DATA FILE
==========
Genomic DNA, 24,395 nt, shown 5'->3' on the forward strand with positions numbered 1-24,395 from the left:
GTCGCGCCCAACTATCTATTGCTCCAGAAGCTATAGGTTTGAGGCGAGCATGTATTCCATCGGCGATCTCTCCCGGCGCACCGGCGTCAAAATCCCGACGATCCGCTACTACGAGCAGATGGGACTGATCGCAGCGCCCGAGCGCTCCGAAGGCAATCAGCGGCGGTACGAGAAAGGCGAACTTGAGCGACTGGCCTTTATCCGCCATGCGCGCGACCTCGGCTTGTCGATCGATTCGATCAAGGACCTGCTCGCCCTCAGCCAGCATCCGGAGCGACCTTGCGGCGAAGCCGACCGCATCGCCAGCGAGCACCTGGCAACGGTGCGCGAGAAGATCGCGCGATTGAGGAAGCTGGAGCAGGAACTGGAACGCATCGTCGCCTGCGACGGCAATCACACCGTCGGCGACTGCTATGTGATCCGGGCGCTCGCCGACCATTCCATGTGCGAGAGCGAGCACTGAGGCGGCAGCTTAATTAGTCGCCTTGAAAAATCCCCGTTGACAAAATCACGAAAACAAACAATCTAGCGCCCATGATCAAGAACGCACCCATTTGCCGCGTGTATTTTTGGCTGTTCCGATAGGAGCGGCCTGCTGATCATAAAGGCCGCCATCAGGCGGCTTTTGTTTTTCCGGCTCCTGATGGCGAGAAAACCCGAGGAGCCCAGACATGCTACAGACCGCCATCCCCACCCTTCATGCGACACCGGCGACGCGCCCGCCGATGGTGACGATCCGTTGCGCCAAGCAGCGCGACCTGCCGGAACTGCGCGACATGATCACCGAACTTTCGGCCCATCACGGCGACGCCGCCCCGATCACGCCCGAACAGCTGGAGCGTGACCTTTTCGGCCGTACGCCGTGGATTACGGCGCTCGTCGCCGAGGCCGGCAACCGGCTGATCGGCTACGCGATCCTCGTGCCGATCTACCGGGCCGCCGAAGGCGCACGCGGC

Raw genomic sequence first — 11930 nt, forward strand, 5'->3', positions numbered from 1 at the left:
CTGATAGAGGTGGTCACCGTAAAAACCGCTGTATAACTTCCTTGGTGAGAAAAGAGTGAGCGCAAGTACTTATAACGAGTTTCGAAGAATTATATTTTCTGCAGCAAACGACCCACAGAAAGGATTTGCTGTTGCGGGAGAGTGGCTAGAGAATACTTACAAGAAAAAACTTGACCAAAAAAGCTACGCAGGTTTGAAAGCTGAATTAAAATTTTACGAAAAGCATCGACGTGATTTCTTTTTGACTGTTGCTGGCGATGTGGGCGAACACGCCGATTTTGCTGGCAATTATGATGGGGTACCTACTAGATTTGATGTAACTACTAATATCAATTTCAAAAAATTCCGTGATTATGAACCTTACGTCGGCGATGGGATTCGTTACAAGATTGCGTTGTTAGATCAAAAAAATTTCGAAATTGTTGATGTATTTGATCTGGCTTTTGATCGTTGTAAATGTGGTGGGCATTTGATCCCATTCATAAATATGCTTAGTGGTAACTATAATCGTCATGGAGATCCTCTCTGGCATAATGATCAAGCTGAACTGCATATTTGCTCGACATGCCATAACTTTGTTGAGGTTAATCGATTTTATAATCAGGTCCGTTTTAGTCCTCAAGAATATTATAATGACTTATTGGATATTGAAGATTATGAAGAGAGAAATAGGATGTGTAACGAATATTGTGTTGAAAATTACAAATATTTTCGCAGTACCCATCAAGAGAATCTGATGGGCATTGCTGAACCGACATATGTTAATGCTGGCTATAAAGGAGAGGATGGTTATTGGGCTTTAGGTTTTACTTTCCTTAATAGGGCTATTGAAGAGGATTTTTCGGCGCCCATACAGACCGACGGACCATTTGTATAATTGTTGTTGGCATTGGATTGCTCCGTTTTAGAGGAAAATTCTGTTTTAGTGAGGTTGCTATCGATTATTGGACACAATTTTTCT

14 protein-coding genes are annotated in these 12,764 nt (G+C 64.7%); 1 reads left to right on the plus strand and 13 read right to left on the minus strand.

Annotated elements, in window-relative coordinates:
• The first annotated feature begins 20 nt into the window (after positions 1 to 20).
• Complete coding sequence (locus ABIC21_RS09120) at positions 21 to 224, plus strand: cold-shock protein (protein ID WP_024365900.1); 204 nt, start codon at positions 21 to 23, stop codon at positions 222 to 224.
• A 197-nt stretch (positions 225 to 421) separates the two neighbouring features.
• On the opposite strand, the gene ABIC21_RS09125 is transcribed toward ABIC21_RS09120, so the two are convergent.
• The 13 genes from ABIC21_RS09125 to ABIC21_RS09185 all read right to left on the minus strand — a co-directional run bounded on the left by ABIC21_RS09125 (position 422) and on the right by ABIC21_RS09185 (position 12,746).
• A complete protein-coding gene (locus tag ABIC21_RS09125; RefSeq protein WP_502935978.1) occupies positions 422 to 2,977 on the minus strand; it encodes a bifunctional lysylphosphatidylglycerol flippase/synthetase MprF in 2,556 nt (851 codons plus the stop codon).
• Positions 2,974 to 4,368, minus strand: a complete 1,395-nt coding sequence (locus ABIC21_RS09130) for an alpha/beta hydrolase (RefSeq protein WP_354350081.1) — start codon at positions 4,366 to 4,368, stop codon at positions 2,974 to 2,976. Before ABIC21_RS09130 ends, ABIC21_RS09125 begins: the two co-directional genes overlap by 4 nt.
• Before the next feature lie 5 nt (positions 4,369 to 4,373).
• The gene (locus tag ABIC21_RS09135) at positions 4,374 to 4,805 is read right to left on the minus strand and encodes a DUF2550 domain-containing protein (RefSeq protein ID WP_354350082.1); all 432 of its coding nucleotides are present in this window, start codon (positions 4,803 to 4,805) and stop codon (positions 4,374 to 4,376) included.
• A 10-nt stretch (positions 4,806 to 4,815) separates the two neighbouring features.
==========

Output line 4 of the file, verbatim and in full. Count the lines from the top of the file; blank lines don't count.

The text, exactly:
CTGATAGAGGTGGTCACCGTAAAAACCGCTGTATAACTTCCTTGGTGAGAAAAGAGTGAGCGCAAGTACTTATAACGAGTTTCGAAGAATTATATTTTCTGCAGCAAACGACCCACAGAAAGGATTTGCTGTTGCGGGAGAGTGGCTAGAGAATACTTACAAGAAAAAACTTGACCAAAAAAGCTACGCAGGTTTGAAAGCTGAATTAAAATTTTACGAAAAGCATCGACGTGATTTCTTTTTGACTGTTGCTGGCGATGTGGGCGAACACGCCGATTTTGCTGGCAATTATGATGGGGTACCTACTAGATTTGATGTAACTACTAATATCAATTTCAAAAAATTCCGTGATTATGAACCTTACGTCGGCGATGGGATTCGTTACAAGATTGCGTTGTTAGATCAAAAAAATTTCGAAATTGTTGATGTATTTGATCTGGCTTTTGATCGTTGTAAATGTGGTGGGCATTTGATCCCATTCATAAATATGCTTAGTGGTAACTATAATCGTCATGGAGATCCTCTCTGGCATAATGATCAAGCTGAACTGCATATTTGCTCGACATGCCATAACTTTGTTGAGGTTAATCGATTTTATAATCAGGTCCGTTTTAGTCCTCAAGAATATTATAATGACTTATTGGATATTGAAGATTATGAAGAGAGAAATAGGATGTGTAACGAATATTGTGTTGAAAATTACAAATATTTTCGCAGTACCCATCAAGAGAATCTGATGGGCATTGCTGAACCGACATATGTTAATGCTGGCTATAAAGGAGAGGATGGTTATTGGGCTTTAGGTTTTACTTTCCTTAATAGGGCTATTGAAGAGGATTTTTCGGCGCCCATACAGACCGACGGACCATTTGTATAATTGTTGTTGGCATTGGATTGCTCCGTTTTAGAGGAAAATTCTGTTTTAGTGAGGTTGCTATCGATTATTGGACACAATTTTTCT